Closed-angle glaucoma

Closed-angle glaucoma is an eye disorder in which the colored part of the eye (iris) and the lens block the movement of fluid between the chambers of the eye.

The blockage of fluid causes pressure to build up in the eye and causes the iris to press on the drainage system (trabecular meshwork) of the eye. The increased pressure can cause damage to the optic nerve, leading to vision loss and possible blindness.

Closed-angle glaucoma may cause sudden blurred vision with pain and redness, usually in one eye first. It can be an emergency situation (acute closed-angle glaucoma) that needs immediate medical care to prevent permanent damage to the affected eye. Treatment may include medications to lower the pressure in the eye (intraocular pressure, or IOP), monitoring of the drainage angle, and possibly surgery. The opposite eye is also usually examined and eventually treated because the condition is likely to affect the other eye as well.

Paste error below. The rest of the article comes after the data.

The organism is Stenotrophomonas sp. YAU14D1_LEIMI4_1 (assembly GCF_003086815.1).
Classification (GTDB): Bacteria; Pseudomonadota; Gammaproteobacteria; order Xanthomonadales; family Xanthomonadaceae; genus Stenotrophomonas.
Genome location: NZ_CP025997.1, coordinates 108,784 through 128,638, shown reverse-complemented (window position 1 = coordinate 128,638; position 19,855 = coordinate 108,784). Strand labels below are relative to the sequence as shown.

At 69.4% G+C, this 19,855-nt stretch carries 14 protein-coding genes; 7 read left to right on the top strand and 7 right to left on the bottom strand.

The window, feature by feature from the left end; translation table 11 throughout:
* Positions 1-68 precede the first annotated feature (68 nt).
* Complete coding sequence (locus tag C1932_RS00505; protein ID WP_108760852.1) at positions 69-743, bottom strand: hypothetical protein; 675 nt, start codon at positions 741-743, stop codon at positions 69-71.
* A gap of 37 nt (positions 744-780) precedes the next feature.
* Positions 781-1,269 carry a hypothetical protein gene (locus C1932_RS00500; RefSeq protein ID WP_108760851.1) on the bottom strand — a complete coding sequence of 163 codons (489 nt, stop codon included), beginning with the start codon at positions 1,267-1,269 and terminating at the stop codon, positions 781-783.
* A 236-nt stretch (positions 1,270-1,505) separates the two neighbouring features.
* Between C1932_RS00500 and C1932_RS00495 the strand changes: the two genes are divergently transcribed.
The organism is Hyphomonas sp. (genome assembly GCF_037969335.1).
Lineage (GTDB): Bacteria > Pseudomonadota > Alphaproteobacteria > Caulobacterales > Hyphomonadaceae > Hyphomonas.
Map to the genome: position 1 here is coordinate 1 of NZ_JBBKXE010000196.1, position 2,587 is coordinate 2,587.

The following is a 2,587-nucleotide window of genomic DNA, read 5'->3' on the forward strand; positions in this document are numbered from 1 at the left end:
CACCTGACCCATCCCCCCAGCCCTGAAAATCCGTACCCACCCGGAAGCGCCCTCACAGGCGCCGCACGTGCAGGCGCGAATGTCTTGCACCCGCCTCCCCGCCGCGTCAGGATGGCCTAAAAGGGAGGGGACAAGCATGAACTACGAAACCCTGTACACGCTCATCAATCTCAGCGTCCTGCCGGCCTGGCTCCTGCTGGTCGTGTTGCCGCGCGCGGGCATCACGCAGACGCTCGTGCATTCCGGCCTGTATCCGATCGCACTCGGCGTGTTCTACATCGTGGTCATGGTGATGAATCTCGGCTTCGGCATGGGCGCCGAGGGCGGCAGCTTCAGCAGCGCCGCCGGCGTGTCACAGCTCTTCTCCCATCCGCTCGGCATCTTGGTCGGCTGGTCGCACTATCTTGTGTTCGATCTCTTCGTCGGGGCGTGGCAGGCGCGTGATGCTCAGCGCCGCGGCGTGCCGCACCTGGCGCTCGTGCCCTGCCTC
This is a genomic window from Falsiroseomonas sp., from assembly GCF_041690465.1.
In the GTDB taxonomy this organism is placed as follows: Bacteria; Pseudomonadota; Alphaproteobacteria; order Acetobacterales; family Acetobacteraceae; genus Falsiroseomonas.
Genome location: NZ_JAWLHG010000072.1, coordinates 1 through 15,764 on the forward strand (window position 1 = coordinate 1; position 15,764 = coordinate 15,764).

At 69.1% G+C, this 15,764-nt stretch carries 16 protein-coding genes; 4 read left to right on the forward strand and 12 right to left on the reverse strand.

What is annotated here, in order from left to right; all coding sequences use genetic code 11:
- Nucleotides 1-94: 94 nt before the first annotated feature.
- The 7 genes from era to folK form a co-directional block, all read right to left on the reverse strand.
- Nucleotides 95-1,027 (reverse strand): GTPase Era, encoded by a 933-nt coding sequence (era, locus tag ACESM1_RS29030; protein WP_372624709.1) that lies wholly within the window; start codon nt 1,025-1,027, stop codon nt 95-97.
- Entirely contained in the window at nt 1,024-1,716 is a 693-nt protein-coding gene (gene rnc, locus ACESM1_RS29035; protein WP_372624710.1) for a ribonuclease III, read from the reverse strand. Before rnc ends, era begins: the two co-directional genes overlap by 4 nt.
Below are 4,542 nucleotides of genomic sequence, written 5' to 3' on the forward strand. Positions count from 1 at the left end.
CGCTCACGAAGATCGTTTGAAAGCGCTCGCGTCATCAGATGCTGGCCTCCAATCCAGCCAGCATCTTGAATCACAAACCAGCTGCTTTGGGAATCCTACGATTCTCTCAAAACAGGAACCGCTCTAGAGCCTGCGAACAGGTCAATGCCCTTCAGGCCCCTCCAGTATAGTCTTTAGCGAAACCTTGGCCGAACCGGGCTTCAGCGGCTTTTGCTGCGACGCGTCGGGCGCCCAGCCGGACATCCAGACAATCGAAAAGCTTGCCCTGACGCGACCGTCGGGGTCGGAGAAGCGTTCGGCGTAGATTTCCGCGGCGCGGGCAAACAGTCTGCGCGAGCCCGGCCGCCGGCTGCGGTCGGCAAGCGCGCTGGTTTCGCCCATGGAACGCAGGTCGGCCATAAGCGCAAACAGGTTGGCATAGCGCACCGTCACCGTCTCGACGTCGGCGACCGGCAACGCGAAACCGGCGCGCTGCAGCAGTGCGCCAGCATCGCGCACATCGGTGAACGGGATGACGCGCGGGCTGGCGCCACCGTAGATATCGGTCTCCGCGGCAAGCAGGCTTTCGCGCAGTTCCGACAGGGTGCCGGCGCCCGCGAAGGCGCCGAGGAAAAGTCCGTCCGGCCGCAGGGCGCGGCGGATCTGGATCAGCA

Last Updated: May 23, 2008

Author: Jeannette Curtis

Medical Review: Kathleen Romito, MD - Family Medicine & Carol L. Karp, MD - Ophthalmology

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